The most-watched show of the 2015-16 season in the 18-49 demo—The Walking Dead—also topped the Twitter TV charts for the third straight year.
Nielsen released its rundown of the season's most-tweeted moments, and revealed that Super Bowl 50, The Walking Dead, Fuller House and the Grammy Awards were among the most popular series, specials and sporting events on Twitter from Aug. 31 through May 29.
Almost a billion tweets about television were sent in the U.S. during that time, and the most popular show to tweet about, once again, was AMC's The Walking Dead. It was the No. 1 series on Twitter for the third straight year, with an average of 435,000 tweets sent in the U.S. per episode, from 150,000 unique authors.
Nielsen Social includes relevant tweets sent in the U.S. from three hours before the telecast, through to three hours after a telecast, in local time. Those tweets include official program hashtags, programs names, character and talent names and handles, as well as other program-related keywords.
But given that The Walking Dead averaged 13.2 million total viewers in live-plus-same-day numbers this season, those stats also indicate that just 1 percent of that audience (150,000 people) actively tweets about the show as it airs.
Empire was the No. 2 show overall and was the top broadcast series on Twitter, with 387,000 tweets per episode, followed by The Bachelor (248,000) and The Voice (176,000). Broadcast shows held just four of the top 10 spots, with cable occupying the other six, led by The Walking Dead, Game of Thrones (252,000) and WWE Monday Night Raw (169,000).
The most-tweeted minute during any episode this season came during The Voice's live semifinal results on Dec. 8 at 8:53 p.m. ET, when viewers sent 217,000 tweets in 60 seconds to help decide which contestant should be eliminated.
In Spanish series on U.S. TV, two Univision shows topped the Twitter charts: La Banda (49,000) and Nuestra Belleza Latina (45,000).
The Nielsen data included streaming services as well, but because those shows are not broadcast "live," Nielsen Social counts all tweets sent from the program's release date, plus 30 days. (In other words, it's not an apples-to-apples comparison of the average tweets per episode for broadcast and cable series.) Fuller House came out on top among streaming series, with 1.26 million tweets overall, followed by two other Netflix shows: Making a Murderer (526,000) and House of Cards (433,000). Making a Murderer might have fared better, but Nielsen's tracking occurred from Jan. 5 to Feb. 4, missing the show's first two weeks of release.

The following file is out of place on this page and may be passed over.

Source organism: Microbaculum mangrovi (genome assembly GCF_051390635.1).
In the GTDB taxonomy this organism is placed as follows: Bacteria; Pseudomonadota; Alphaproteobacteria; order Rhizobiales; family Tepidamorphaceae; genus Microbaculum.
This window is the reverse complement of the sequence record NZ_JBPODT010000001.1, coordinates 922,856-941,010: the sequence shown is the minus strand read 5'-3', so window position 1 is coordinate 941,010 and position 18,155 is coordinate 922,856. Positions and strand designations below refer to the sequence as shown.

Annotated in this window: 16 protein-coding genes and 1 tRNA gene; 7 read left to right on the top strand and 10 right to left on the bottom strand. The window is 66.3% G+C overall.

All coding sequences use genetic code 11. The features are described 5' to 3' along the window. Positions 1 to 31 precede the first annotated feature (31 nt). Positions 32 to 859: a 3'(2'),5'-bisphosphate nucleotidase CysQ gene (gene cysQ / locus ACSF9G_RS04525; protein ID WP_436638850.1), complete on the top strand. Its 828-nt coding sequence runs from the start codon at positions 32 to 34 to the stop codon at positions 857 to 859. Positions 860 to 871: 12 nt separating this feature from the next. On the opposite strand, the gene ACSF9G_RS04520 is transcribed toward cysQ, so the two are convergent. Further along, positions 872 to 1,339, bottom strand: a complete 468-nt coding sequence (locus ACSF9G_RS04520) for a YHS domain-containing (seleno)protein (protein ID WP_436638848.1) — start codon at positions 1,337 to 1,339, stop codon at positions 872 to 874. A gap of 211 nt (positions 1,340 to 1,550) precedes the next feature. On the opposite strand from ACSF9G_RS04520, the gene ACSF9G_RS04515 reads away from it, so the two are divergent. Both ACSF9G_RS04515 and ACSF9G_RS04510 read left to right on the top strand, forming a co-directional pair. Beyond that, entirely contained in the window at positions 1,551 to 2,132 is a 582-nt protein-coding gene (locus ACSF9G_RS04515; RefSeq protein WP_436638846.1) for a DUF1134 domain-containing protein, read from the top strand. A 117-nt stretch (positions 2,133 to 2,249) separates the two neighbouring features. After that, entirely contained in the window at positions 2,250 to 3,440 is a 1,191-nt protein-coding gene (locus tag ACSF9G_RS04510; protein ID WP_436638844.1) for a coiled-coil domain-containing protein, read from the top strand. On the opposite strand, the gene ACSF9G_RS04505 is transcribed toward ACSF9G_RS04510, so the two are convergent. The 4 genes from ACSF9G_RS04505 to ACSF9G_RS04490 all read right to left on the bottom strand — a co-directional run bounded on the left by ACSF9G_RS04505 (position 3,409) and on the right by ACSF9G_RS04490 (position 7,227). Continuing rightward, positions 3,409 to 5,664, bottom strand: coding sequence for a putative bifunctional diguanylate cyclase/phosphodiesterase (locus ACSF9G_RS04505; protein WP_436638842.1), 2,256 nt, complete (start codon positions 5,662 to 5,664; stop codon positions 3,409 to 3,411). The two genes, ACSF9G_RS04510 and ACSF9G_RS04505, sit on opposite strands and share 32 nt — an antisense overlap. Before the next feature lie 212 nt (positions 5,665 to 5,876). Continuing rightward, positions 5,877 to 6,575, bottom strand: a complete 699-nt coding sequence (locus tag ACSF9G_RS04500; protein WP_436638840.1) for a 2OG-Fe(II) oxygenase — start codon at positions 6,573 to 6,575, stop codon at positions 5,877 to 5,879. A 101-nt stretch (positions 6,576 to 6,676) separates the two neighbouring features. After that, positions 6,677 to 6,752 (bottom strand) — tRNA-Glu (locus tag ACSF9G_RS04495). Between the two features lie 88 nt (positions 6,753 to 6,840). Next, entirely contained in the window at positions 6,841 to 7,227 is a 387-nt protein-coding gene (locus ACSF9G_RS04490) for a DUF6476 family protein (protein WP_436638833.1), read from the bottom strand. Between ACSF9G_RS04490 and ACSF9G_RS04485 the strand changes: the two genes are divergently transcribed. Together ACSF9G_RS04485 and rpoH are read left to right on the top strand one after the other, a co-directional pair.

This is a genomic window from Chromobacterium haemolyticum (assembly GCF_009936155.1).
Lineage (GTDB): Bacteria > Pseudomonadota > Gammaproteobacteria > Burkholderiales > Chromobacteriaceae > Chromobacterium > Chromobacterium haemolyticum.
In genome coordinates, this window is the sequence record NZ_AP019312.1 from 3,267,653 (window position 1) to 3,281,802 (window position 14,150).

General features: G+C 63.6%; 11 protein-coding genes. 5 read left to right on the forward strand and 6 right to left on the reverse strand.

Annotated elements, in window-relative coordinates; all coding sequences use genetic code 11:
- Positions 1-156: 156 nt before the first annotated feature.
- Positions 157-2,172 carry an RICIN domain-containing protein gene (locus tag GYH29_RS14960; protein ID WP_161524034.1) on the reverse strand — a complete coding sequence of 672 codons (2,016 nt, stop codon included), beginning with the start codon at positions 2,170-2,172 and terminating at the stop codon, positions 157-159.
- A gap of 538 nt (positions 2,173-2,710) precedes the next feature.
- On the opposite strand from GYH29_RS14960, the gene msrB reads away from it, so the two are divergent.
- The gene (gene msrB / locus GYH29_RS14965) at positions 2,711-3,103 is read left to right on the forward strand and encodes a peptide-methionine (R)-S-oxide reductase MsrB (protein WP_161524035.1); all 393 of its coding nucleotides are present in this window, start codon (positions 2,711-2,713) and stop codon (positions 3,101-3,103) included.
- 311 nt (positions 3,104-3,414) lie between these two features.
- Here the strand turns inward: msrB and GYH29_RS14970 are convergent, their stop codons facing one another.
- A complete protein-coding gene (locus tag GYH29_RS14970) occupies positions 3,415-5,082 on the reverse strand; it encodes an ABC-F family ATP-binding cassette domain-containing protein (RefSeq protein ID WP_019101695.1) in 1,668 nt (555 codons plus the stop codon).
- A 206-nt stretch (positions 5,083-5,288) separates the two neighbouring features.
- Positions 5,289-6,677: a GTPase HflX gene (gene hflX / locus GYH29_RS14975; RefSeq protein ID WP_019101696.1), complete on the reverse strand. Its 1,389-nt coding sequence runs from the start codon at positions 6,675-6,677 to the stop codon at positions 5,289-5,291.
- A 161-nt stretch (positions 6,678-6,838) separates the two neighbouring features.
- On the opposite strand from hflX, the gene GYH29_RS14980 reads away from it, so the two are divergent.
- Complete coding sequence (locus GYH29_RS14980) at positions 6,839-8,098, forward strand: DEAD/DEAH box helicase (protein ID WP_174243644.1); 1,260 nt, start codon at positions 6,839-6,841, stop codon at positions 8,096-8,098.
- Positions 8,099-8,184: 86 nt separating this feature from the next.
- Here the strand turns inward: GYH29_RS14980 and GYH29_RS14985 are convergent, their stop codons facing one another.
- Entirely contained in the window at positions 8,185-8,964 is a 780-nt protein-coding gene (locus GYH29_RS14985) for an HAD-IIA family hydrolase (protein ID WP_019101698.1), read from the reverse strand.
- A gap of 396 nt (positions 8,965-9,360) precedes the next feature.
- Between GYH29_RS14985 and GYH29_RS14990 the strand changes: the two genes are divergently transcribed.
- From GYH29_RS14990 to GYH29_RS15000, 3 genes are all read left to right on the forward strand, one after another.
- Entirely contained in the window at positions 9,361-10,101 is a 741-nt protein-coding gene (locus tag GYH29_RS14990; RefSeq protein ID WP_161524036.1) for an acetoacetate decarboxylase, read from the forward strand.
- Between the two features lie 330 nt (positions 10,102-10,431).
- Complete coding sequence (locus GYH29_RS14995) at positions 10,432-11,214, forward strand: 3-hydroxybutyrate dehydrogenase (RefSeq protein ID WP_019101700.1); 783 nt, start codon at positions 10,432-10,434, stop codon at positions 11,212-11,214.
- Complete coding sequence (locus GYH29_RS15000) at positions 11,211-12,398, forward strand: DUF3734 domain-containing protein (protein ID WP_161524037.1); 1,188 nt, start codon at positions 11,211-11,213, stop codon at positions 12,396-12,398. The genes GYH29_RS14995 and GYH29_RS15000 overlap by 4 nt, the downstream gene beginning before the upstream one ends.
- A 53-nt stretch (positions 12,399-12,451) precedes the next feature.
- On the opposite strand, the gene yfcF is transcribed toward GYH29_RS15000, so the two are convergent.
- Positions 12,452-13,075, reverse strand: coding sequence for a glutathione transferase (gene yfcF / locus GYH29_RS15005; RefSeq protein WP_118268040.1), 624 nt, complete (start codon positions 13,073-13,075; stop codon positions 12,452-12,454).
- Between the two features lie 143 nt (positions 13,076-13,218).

The Oscars was the season's most-viewed nonsports special, but the Grammys edged out that ceremony on Twitter, with 7.6 million tweets (compared to 7.2 million for the Oscars).
Further down the specials list, The Wiz Live! had more tweets than Grease Live (1.6 million to 1.2 million), even though Grease Live had more viewers (12.2 million to The Wiz's 11.5 million).
On the sports front, Super Bowl 50, of course, was the No. 1 sports event of the season, with 16.91 million tweets sent about the Super Bowl (from 3.8 million unique authors). The most-tweeted minute occurred immediately after the halftime show, when 162,000 tweets were sent at 8:44 p.m. ET.
The No. 2 sports event was Kobe Bryant's final NBA game, where he scored 60 points, which generated 4.55 million tweets.
Nielsen also tracked debate tweets, and found that the most-tweeted-about debate was CNN's Democratic matchup on Oct. 13 (2.85 million tweets). The most-tweeted debate minute also occurred during that event when Bernie Sanders' comment about Hillary Clinton's emails sparked 33,500 tweets.
The other most popular Democratic debates on Twitter lagged far behind the Oct. 13 CNN debate: NBC's Jan. 17 debate had 1.14 million tweets, while CNN's March 6 debate in Flint, Mich., generated 923,000 tweets.
The top Republican debate was CNN's on Sept. 16, which had 2.46 million total tweets. CNN's Dec. 15 debate came in second among Republican debates (2.40 million), followed by Fox News' March 3 presidential primary debate (2.31 million).
In other categories, Nielsen compiled the season's top hashtags and mentions, which included Super Bowl, Kobe Bryant, Empire, Donald Trump and, surprisingly, Kanye West, who was the most-mentioned Twitter handle in the series episode and TV special categories.
Nielsen's entire report about the top Twitter moments of the 2015-16 season can be found here.